Boston Mayor Martin Walsh announced the city's first zero-waste plan June 18. The recommendations include 30 near- and long-term strategies for reducing both consumption of natural resources and greenhouse gas emissions. Key parts of the plan include expanding Boston’s composting program, increasing access to recycling opportunities and launching a citywide education campaign on recycling.
By implementing the strategies over time, Boston hopes to reduce the amount of trash generated and increase recycling and composting by about 638,000 tons per year. One of the goals of the program is to bolster Boston’s current recycling rate from approximately 25 percent to 80 percent by 2035. Approximately six percent of Boston’s greenhouse gas emissions come from the city’s discarded materials. By reducing waste, recycling more and composting, the city aims to reduce emissions associated with waste and move closer to its goal of carbon neutrality by 2050.
“Preparing Boston for climate change means ensuring our city is sustainable, both now and in the future,” Walsh says. “We need to lead and design city policies that work for our residents and for the environment and world we depend upon. These initiatives will lead Boston towards becoming a zero-waste city [and will help the city] invest in the future of residents and generations to come.”
The new initiatives are included in a set of recommendations by the Zero Waste Boston Advisory Committee that was appointed by Walsh last year. The committee, led jointly by the chief of Streets, Transportation & Sanitation and the chief of Environment, Energy & Open Space, was tasked with developing recommendations of short- and long-term policies and programs that would lead to major reductions of solid waste in all sectors of the Boston community. The committee was supported by staff from the Public Works and Environment Departments and a team of experts including Perlmutter Associates, Twinsburg, Ohio; Zero Waste Associates, San Diego; and the Center for EcoTechnology, Pittsfield, Massachusetts.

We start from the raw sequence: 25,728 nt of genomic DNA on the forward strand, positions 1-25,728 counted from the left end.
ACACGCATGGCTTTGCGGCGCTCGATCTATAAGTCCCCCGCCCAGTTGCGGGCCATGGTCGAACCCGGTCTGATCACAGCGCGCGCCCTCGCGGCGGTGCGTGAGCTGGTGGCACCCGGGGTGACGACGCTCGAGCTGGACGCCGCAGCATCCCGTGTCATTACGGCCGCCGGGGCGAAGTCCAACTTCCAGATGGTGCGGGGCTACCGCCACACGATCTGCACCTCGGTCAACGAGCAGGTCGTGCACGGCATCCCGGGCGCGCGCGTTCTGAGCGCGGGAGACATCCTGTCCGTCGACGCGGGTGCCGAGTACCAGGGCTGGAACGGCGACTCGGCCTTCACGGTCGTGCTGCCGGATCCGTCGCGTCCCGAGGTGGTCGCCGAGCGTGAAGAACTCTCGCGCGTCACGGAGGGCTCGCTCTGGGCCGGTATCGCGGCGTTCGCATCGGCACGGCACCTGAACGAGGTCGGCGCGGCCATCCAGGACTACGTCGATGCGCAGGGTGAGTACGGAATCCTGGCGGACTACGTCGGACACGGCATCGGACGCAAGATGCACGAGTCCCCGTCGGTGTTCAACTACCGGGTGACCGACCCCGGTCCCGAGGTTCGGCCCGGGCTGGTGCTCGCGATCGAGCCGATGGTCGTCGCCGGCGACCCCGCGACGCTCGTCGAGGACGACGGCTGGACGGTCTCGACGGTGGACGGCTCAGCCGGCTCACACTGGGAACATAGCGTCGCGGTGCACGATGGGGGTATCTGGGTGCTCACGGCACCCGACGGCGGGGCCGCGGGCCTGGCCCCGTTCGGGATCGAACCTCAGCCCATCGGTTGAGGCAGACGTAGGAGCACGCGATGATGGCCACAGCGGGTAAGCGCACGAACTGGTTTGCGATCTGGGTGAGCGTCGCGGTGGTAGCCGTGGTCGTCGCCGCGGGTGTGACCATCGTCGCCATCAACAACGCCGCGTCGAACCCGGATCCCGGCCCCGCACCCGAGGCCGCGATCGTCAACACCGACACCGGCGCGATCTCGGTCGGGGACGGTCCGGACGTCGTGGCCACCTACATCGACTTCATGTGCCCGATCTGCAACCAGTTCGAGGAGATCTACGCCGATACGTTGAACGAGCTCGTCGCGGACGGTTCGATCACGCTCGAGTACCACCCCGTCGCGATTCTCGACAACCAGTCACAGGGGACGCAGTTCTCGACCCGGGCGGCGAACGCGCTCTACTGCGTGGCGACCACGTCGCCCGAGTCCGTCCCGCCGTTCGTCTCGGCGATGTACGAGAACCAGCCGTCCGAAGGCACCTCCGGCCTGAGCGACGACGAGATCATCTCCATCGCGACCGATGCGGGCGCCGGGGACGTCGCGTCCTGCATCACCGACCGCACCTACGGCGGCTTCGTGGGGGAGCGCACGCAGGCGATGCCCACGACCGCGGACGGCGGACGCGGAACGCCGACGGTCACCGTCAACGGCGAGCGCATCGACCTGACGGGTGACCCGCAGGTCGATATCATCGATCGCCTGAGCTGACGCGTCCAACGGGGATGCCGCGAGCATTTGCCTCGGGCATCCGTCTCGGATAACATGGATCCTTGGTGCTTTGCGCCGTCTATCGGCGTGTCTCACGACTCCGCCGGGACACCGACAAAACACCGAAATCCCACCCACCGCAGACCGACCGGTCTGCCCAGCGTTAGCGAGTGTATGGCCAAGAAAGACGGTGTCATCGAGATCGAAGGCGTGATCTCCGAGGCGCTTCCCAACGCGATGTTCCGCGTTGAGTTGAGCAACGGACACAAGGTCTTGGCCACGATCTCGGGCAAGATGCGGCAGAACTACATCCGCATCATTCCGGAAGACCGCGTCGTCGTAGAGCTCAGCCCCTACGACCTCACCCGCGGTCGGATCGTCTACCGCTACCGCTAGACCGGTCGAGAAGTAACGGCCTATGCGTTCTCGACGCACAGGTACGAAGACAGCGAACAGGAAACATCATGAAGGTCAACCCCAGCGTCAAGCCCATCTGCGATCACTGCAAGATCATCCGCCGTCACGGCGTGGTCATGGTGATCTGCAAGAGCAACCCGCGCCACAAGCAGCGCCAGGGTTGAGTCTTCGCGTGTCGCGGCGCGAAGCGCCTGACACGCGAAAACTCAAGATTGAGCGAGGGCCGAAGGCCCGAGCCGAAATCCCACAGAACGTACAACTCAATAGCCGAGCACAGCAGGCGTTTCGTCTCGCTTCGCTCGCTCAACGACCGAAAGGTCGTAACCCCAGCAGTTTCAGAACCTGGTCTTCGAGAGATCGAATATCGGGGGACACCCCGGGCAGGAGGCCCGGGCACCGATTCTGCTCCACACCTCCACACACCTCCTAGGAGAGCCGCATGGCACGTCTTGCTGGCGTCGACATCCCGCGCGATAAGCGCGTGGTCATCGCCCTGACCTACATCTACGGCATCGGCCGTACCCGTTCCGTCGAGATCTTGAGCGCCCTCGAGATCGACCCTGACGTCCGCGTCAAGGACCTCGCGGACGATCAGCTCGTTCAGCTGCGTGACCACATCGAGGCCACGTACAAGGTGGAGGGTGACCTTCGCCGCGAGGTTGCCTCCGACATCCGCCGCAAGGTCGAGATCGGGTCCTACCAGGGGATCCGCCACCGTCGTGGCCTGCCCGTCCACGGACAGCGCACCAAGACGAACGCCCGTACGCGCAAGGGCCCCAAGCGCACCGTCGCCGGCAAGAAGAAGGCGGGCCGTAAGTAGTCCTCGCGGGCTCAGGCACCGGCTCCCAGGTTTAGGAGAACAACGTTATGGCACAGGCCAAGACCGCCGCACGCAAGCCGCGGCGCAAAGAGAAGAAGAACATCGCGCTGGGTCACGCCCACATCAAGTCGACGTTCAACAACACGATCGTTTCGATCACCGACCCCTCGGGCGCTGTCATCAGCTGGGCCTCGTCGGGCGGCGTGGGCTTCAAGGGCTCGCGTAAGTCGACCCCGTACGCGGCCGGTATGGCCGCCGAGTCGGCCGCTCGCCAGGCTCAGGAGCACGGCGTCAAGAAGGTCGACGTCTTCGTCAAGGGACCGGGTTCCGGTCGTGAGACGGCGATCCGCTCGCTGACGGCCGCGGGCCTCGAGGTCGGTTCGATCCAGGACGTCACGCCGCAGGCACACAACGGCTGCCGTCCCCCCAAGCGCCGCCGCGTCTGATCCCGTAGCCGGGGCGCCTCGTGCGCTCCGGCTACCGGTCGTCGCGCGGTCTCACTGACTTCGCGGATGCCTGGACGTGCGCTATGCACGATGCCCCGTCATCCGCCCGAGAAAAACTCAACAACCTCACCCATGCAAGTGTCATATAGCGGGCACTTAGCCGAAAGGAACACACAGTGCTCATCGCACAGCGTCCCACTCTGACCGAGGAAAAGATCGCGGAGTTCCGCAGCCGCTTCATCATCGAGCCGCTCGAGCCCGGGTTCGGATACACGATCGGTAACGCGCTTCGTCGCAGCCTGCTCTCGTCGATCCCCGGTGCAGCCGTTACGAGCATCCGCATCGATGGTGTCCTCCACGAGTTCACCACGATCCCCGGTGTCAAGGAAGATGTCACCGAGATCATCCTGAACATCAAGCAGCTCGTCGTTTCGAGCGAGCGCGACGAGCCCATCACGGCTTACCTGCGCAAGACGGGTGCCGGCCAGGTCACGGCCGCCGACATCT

“We’re devoting significant resources to achieve both our short- and long-term goals and ensure our city is more sustainable for decades to come,” Chief of Streets and Zero Waste co-chair Chris Osgood says. “By implementing these recommendations, there is no doubt that Boston can achieve the ultimate goal of becoming a zero-waste city.”
"By implementing Boston’s first zero-waste plan, we will be a healthier and greener city for future generations to come,” City Councilor Matt O’Malley, who is also the chairman of the council's Environment, Sustainability and Parks Committee, says. “I am proud to have spearheaded the council’s efforts to institute curbside composting and textile recycling programs in the city of Boston, and I look forward to seeing these programs develop even further. I want to thank Mayor Walsh for his leadership on this issue and his steadfast commitment to keeping Boston a leader on all environmental matters facing cities across the world. Expanding Boston’s composting program will be transformative in improving the city’s recycling rate, reducing our waste and greenhouse gas emissions while working toward carbon neutrality.”
“Healthy communities and a healthy environment are critical to the health and wellness of every person. We are excited about the health, economic, social and environmental opportunities and impact the zero-waste plan will bring to the city of Boston, the Commonwealth, and the greater New England region,” Monica Nakielski, director of sustainability and environmental health at Blue Cross Blue Shield of Massachusetts. Nakielski is also a member of the Zero Waste Advisory Committee.
Currently, Boston residents and businesses generate roughly 1.2 million tons of materials annually, where 25 percent is reused, recycled or composted and 75 percent is disposed in incinerators or landfills. The Zero Waste Committee recommended 30 overall strategies within four core categories to increase composting, recycling and reuse.
Approximately 36 percent of what is currently thrown away as trash in the city is compostable materials—either yard waste such as leaves and grass clippings or food scraps. Diverting compostable materials out of the trash is a top priority for the zero-waste plan.
Following the recommendations in the report, the city will extend the current residential yard waste collection service from 17 weeks during the April to December period to 20 weeks. To provide residents with even more options, there will be at least 20 weekend days when residents can drop off yard waste at one of Boston’s composting facilities at no cost. Some of the compost generated from that yard waste will be provided at no cost to Boston’s community gardens; other compost will be available for sale to Boston residents at a reduced price.